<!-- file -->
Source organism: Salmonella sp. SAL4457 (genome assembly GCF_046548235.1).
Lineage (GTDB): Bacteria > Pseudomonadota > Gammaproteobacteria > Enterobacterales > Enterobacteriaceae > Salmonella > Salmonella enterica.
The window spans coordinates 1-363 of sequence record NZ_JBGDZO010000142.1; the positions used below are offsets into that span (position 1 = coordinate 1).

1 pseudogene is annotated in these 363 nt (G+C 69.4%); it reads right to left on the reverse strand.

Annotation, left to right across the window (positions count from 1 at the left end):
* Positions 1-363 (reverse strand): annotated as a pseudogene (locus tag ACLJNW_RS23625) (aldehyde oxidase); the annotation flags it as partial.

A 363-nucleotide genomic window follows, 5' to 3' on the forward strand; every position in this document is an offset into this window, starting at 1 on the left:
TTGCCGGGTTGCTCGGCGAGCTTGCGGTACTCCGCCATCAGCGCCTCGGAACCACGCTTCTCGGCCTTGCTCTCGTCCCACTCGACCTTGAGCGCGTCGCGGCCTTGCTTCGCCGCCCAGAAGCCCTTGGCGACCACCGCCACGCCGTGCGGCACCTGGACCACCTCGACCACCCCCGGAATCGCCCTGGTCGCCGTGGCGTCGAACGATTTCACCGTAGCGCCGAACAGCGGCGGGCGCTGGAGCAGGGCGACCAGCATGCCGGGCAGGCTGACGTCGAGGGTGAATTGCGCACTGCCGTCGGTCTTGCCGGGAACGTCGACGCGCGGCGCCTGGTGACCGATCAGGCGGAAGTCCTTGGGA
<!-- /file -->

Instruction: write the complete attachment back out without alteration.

Source organism: Salmonella sp. SAL4457 (genome assembly GCF_046548235.1).
Lineage (GTDB): Bacteria > Pseudomonadota > Gammaproteobacteria > Enterobacterales > Enterobacteriaceae > Salmonella > Salmonella enterica.
The window spans coordinates 1-363 of sequence record NZ_JBGDZO010000142.1; the positions used below are offsets into that span (position 1 = coordinate 1).

1 pseudogene is annotated in these 363 nt (G+C 69.4%); it reads right to left on the reverse strand.

Annotation, left to right across the window (positions count from 1 at the left end):
* Positions 1-363 (reverse strand): annotated as a pseudogene (locus tag ACLJNW_RS23625) (aldehyde oxidase); the annotation flags it as partial.

A 363-nucleotide genomic window follows, 5' to 3' on the forward strand; every position in this document is an offset into this window, starting at 1 on the left:
TTGCCGGGTTGCTCGGCGAGCTTGCGGTACTCCGCCATCAGCGCCTCGGAACCACGCTTCTCGGCCTTGCTCTCGTCCCACTCGACCTTGAGCGCGTCGCGGCCTTGCTTCGCCGCCCAGAAGCCCTTGGCGACCACCGCCACGCCGTGCGGCACCTGGACCACCTCGACCACCCCCGGAATCGCCCTGGTCGCCGTGGCGTCGAACGATTTCACCGTAGCGCCGAACAGCGGCGGGCGCTGGAGCAGGGCGACCAGCATGCCGGGCAGGCTGACGTCGAGGGTGAATTGCGCACTGCCGTCGGTCTTGCCGGGAACGTCGACGCGCGGCGCCTGGTGACCGATCAGGCGGAAGTCCTTGGGA